first_imgIt was Arsenal’s first home loss at this stage of Europe’s elite club competition since Inter Milan won at the Gunners’ old Highbury stadium in 2003.The Emirates faithful responded by booing their team off the pitch at full-time. With frustration growing among the Arsenal fanbase after seven trophy-less years, there are certain to be some difficult questions for Wenger at the club’s annual general meeting on Thursday.Coming just five days after Arsenal produced an equally tame display in a 1-0 loss at struggling Norwich in the Premier League, this lacklustre effort prompted Bould to concede his team was stuck in a rut.“We haven’t played anything like we can, that’s the big disappointment,” Bould said.“We looked jaded. I don’t know why that is. We don’t look confident on the ball at the moment.“It’s not what we are accustomed to. We normally create chances and we need to correct that.“We lack a bit of confidence for whatever reason, but it’s a tough competition. They are a good side.”Bould believes Arsenal’s already fragile confidence is taking a major dent whenever they concede the first goal at present and he hinted changes could be made for Saturday’s clash against QPR.That would likely mean a first appearance for 18 months for England midfielder Jack Wilshere, who is returning from a series of injuries. Alex Oxlade-Chamberlain could also feature after a hip injury.“In the West Ham game we looked really sharp but since returning from the internationals we’ve looked jaded. We need to pick it up again,” Bould said.“Scoring first will be a major plus for us at the minute. We’ve gone behind in the last five games or so and coming back can be hard at times.“One or two might need freshening up on Saturday. Jack and Alex could be available.”Coming up in the group stages is a tricky trip to Schalke up next and an away game at Olympiakos, where Arsenal have lost in the past. Bould acknowledged the Gunners will have to improve to qualify.“Of course they are frustrated. We are as well. We don’t like losing games,” he added.“We have got nine points to play for and wherever we get the points from doesn’t matter. We will perform a damn sight better than this in the next match.”Meanwhile, Schalke coach Huub Stevens claimed his side’s impressive display didn’t mean they were favourites to maintain their one-point lead over Arsenal at the top of the group.“Arsenal is the favourite in this group. When they have all the players fit they are the favourites,” he said.“We have won two games on the road and we have seven points. I have to be happy but there is still a long way to go.“We will have a chance when Arsenal come to Schalke but we must play better than in the first half here.”Although Stevens insisted Schalke’s victory was well deserved, he conceded they should have made their dominance pay much earlier than the final 14 minutes.“At the start we were a bit cagey and had too much respect for Arsenal. We didn’t show enough courage. They were the better team in the first half,” he added.“But we didn’t allow any chances and in the second half we gave the right answer. We can say 2-0 was a deserved win for us.”0Shares0000(Visited 1 times, 1 visits today) 0Shares0000LONDON, England, October 25 – Arsenal assistant manager Steve Bould admitted the Gunners are short of confidence and energy after Schalke inflicted their first home defeat in the Champions League group stages for nine years.Arsene Wenger’s side were out-fought and out-thought by Schalke as late goals from Klaas-Jan Huntelaar and Ibrahim Afellay secured a shock 2-0 victory on Wednesday that took the Germans top of Group B.last_img read more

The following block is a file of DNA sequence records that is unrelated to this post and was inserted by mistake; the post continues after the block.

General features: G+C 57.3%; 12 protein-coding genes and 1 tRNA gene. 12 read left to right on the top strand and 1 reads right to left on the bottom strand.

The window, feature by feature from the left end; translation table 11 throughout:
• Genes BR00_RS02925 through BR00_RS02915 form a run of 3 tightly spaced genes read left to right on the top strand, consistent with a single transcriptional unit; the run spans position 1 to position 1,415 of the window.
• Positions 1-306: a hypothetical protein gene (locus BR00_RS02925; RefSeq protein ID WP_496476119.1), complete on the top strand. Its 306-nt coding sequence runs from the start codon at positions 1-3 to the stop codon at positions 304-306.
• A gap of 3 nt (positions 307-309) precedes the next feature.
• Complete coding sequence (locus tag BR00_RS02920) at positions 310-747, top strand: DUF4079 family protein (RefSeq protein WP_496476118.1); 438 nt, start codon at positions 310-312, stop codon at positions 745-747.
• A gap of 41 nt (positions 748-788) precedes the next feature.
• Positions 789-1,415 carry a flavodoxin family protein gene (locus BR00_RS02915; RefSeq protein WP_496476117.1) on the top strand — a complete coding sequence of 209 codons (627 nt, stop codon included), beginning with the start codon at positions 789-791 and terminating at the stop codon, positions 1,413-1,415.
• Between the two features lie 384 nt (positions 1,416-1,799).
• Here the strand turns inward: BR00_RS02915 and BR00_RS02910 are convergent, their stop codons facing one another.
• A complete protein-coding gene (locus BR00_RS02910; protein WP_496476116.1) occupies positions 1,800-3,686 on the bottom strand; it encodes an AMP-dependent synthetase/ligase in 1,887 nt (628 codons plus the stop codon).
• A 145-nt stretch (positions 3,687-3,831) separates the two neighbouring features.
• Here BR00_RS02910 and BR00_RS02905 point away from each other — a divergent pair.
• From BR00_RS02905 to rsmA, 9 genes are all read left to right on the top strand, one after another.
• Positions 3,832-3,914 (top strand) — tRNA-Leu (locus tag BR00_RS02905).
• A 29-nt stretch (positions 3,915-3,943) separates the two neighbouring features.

Contamination scare at NIH leaves clinical trial subjects with tough choice